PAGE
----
Red Lion Street – a fine post-1900 development with designs by Edward Boardman and George Skipper – contains the Anchor Building …
… which at one time contained Bullards’ Orford Arms, now occupied by Nando’s. Beneath the pub was the Orford Cellar where Jimi Hendrix and David Bowie played in the 1960s.
Two of the pediments on Anchor Buildings contain the initials BS for Bullard and Sons; the central pediment contains the brewery’s tilting anchor emblem. This strangely prescient version of ‘anchor on the rocks’ was a variation of the Bullards’ emblem used from 1869 . The later version from The Barn (above) is simpler, has no rocks and tilts in the opposite direction.
Although not far from the Anchor Brewery, the upright anchor below seems to have nothing to do with Bullards’. Instead, architect Edward Boardman appears to have placed this cartouche over Water Lane that passed through Howlett and White’s shoe factory (later Norvic) on Colegate, down to the River Wensum. The lane did, however, go down to a staithe opposite the Anchor Brewery.
After Richard Bullard died in 1864 the brewery was renamed Bullard and Sons, continuing under the management of Richard’s sons Harry, Charley and Fred. Harry was a well-known figure in the city; he was sheriff, justice of the peace, three times mayor and knighted by Queen Victoria in 1886 .
The amalgamation of the remaining Norwich breweries began in the 1950s when Bullards took over Youngs Crawshay and Youngs in King Street. In 1961, competitors Morgans went into voluntary liquidation and the chairmen of Bullards and Steward & Pattesons – not wanting the brewery itself – reportedly drew cards to decide who would take which of the 400-plus tied houses . Morgans’ Brewery was sold to Watney Mann on the understanding that Watney’s keg beers would be sold in Bullards’ and Steward & Patteson’s pubs. This was when the Bullards’ enterprise finally hit the rocks for Watney’s filtered, pasteurised and carbonated keg beers were soon outselling the traditional beers drawn on long-handled pumps .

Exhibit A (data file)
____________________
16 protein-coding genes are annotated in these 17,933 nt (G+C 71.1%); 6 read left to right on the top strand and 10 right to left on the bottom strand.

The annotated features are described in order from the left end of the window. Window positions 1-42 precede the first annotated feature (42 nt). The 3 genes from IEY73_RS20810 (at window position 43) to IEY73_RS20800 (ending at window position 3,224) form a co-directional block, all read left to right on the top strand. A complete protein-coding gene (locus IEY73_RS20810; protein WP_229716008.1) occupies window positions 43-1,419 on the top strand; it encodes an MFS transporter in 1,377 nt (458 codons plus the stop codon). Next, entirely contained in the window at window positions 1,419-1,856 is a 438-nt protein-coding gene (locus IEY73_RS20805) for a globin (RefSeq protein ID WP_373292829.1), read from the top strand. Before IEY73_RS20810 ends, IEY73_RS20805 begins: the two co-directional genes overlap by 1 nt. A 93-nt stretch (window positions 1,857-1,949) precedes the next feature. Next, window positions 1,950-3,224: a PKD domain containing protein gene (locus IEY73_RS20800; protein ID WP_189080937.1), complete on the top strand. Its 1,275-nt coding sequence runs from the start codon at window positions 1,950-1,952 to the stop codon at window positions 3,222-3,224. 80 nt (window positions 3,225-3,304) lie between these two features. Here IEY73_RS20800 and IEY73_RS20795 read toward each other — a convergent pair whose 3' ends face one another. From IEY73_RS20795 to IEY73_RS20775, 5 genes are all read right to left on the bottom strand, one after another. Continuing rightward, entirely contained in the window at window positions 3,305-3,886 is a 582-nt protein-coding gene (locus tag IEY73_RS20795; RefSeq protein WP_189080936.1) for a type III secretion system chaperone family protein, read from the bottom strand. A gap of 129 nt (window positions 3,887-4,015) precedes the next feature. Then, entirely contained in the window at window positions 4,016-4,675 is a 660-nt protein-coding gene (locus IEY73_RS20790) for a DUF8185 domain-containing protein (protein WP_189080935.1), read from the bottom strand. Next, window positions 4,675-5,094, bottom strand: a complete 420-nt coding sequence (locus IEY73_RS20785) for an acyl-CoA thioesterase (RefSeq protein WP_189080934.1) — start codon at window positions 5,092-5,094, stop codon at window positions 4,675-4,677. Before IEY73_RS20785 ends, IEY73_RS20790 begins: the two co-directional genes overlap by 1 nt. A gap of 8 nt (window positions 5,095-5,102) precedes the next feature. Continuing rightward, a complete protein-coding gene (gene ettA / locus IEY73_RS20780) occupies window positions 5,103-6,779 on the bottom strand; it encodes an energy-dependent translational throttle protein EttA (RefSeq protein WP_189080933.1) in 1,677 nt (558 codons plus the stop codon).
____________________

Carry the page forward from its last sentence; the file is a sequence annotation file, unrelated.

In 1982, Bullards’ chimney – so long a landmark of the city’s industrial quarter – was demolished.
Postscript The name ‘Bullards’ is undergoing a revival, for cask beers bearing their name are being produced in collaboration with local brewers Redwell . In addition, Bullards’ Gin, which is now being distilled in The Ten Bells on St Benedict’s Street, has been voted Best London Dry Gin in the World . On your behalf I bought some and tasted it. It was good and, as promised by Kingsley Amis’ slogan, ‘Makes You Drunk’.
© 2017 Reggie Unthank
- Young, John Riddington (1975). The Inns and Old Taverns of Old Norwich. Wensum Books (Norwich) Ltd.
For a really fascinating account of Norwich pubs and breweries see Frances and Michael Holmes’ Norwich Pubs and Breweries: Past and Present (2011) http://www.norfolkpubs.co.uk/publications/books6.htm
Thanks to Clare Everitt of Picture Norfolk for permission to reproduce images from this wonderful archive. I am grateful to the archivist of RG Carter for her assistance.